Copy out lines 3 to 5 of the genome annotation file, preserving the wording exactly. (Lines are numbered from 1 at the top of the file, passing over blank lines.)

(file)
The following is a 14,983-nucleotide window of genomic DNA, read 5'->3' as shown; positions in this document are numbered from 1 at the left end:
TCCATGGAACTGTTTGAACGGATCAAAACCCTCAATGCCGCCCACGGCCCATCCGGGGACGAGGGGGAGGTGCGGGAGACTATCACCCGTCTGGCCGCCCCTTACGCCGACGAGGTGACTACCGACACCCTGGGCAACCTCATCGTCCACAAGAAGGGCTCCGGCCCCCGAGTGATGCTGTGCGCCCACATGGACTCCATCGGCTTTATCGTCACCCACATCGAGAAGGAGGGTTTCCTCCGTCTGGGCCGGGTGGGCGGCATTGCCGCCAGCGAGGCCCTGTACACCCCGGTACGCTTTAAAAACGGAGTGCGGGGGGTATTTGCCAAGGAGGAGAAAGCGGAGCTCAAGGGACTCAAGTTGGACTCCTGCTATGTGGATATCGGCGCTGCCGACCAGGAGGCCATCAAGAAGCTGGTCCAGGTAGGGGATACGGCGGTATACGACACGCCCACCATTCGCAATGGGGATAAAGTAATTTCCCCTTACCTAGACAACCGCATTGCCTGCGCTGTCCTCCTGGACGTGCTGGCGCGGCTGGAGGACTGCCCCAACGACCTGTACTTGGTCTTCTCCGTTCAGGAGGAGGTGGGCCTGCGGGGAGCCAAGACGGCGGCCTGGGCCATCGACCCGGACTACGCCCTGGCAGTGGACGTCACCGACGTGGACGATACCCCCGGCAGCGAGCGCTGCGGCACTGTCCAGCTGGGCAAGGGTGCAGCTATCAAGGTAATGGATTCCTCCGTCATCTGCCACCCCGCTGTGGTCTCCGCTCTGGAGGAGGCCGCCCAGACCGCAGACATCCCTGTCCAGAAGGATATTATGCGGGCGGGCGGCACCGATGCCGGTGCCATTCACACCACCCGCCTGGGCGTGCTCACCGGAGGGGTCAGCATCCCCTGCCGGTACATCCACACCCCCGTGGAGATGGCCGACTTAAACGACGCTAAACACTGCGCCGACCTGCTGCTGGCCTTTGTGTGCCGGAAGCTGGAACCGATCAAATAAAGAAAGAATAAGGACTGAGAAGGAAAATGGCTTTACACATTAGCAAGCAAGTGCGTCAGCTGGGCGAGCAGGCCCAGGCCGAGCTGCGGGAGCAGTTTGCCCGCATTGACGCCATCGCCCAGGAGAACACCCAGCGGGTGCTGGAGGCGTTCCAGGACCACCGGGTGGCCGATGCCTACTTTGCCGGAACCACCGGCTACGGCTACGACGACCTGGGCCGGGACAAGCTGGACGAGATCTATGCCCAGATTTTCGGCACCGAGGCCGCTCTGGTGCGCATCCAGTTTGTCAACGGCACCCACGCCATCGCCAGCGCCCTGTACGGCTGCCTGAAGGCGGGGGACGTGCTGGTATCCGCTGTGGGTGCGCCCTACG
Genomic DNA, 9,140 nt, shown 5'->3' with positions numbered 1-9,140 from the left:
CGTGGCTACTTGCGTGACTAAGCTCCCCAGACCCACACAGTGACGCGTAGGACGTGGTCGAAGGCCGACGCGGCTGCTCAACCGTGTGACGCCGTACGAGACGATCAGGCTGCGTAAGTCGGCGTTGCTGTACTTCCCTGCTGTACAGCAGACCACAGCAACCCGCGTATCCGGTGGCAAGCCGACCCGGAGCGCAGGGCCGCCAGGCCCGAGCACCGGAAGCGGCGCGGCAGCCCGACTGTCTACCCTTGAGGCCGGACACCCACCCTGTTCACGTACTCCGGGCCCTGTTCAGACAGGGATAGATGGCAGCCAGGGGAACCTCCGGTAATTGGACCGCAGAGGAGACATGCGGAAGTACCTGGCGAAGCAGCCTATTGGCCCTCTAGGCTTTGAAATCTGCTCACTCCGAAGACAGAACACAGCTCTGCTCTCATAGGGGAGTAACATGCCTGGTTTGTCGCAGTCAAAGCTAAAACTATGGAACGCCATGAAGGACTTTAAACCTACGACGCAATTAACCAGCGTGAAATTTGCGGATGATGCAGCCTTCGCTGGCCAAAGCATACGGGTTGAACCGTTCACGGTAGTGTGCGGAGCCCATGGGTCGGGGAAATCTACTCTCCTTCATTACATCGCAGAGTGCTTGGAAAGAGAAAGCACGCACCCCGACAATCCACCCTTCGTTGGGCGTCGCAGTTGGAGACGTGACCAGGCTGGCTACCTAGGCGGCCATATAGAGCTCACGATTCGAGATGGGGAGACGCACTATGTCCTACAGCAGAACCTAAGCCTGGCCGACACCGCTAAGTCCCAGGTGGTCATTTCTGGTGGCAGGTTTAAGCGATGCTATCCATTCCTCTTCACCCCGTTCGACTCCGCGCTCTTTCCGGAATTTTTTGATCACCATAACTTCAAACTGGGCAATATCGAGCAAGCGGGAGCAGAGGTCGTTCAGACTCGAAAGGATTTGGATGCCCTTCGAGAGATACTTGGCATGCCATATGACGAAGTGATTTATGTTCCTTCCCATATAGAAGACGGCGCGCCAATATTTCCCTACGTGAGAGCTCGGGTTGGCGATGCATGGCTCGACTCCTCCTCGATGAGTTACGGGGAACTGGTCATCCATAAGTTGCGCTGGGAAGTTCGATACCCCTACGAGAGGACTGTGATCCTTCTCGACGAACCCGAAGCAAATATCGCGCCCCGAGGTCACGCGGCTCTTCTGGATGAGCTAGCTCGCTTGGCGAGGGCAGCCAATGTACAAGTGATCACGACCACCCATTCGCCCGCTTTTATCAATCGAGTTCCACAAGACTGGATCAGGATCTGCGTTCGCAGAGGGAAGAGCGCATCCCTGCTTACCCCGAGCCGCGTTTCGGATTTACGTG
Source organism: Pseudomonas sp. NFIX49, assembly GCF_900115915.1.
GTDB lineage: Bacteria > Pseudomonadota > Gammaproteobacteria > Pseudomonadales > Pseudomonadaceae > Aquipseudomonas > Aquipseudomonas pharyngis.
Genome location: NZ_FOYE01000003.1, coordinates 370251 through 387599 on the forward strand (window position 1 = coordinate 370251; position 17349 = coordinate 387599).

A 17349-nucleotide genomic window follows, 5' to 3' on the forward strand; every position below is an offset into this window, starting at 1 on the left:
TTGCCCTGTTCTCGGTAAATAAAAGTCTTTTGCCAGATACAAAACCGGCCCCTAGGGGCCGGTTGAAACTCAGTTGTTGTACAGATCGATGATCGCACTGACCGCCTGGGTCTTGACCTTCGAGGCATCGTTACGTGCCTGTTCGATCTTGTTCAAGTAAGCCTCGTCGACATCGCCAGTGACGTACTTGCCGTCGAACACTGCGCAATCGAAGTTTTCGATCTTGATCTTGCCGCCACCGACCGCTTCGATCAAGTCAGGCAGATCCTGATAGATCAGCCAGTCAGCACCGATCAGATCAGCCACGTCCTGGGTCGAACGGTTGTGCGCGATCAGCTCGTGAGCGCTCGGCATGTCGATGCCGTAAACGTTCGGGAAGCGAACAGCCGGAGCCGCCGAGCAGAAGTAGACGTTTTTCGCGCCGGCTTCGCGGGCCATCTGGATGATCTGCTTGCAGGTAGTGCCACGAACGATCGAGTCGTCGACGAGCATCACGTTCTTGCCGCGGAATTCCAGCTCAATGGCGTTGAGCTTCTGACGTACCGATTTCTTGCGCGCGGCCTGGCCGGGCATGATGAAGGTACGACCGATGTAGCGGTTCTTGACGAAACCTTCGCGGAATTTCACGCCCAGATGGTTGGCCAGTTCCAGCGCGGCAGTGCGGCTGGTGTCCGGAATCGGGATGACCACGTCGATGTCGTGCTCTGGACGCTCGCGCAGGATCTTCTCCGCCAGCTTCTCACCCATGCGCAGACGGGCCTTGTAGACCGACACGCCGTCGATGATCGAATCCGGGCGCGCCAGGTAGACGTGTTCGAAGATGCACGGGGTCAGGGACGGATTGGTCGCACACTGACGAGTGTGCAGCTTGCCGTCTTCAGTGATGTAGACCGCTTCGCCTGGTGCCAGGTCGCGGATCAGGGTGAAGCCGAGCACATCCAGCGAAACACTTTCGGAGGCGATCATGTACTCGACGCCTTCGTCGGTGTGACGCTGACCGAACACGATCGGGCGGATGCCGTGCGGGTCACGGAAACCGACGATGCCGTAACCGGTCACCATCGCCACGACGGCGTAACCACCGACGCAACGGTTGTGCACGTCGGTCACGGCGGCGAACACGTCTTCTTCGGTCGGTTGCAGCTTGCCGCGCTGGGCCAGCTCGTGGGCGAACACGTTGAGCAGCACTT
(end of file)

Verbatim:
Genomic DNA, 9,140 nt, shown 5'->3' with positions numbered 1-9,140 from the left:
CGTGGCTACTTGCGTGACTAAGCTCCCCAGACCCACACAGTGACGCGTAGGACGTGGTCGAAGGCCGACGCGGCTGCTCAACCGTGTGACGCCGTACGAGACGATCAGGCTGCGTAAGTCGGCGTTGCTGTACTTCCCTGCTGTACAGCAGACCACAGCAACCCGCGTATCCGGTGGCAAGCCGACCCGGAGCGCAGGGCCGCCAGGCCCGAGCACCGGAAGCGGCGCGGCAGCCCGACTGTCTACCCTTGAGGCCGGACACCCACCCTGTTCACGTACTCCGGGCCCTGTTCAGACAGGGATAGATGGCAGCCAGGGGAACCTCCGGTAATTGGACCGCAGAGGAGACATGCGGAAGTACCTGGCGAAGCAGCCTATTGGCCCTCTAGGCTTTGAAATCTGCTCACTCCGAAGACAGAACACAGCTCTGCTCTCATAGGGGAGTAACATGCCTGGTTTGTCGCAGTCAAAGCTAAAACTATGGAACGCCATGAAGGACTTTAAACCTACGACGCAATTAACCAGCGTGAAATTTGCGGATGATGCAGCCTTCGCTGGCCAAAGCATACGGGTTGAACCGTTCACGGTAGTGTGCGGAGCCCATGGGTCGGGGAAATCTACTCTCCTTCATTACATCGCAGAGTGCTTGGAAAGAGAAAGCACGCACCCCGACAATCCACCCTTCGTTGGGCGTCGCAGTTGGAGACGTGACCAGGCTGGCTACCTAGGCGGCCATATAGAGCTCACGATTCGAGATGGGGAGACGCACTATGTCCTACAGCAGAACCTAAGCCTGGCCGACACCGCTAAGTCCCAGGTGGTCATTTCTGGTGGCAGGTTTAAGCGATGCTATCCATTCCTCTTCACCCCGTTCGACTCCGCGCTCTTTCCGGAATTTTTTGATCACCATAACTTCAAACTGGGCAATATCGAGCAAGCGGGAGCAGAGGTCGTTCAGACTCGAAAGGATTTGGATGCCCTTCGAGAGATACTTGGCATGCCATATGACGAAGTGATTTATGTTCCTTCCCATATAGAAGACGGCGCGCCAATATTTCCCTACGTGAGAGCTCGGGTTGGCGATGCATGGCTCGACTCCTCCTCGATGAGTTACGGGGAACTGGTCATCCATAAGTTGCGCTGGGAAGTTCGATACCCCTACGAGAGGACTGTGATCCTTCTCGACGAACCCGAAGCAAATATCGCGCCCCGAGGTCACGCGGCTCTTCTGGATGAGCTAGCTCGCTTGGCGAGGGCAGCCAATGTACAAGTGATCACGACCACCCATTCGCCCGCTTTTATCAATCGAGTTCCACAAGACTGGATCAGGATCTGCGTTCGCAGAGGGAAGAGCGCATCCCTGCTTACCCCGAGCCGCGTTTCGGATTTACGTG
Source organism: Pseudomonas sp. NFIX49, assembly GCF_900115915.1.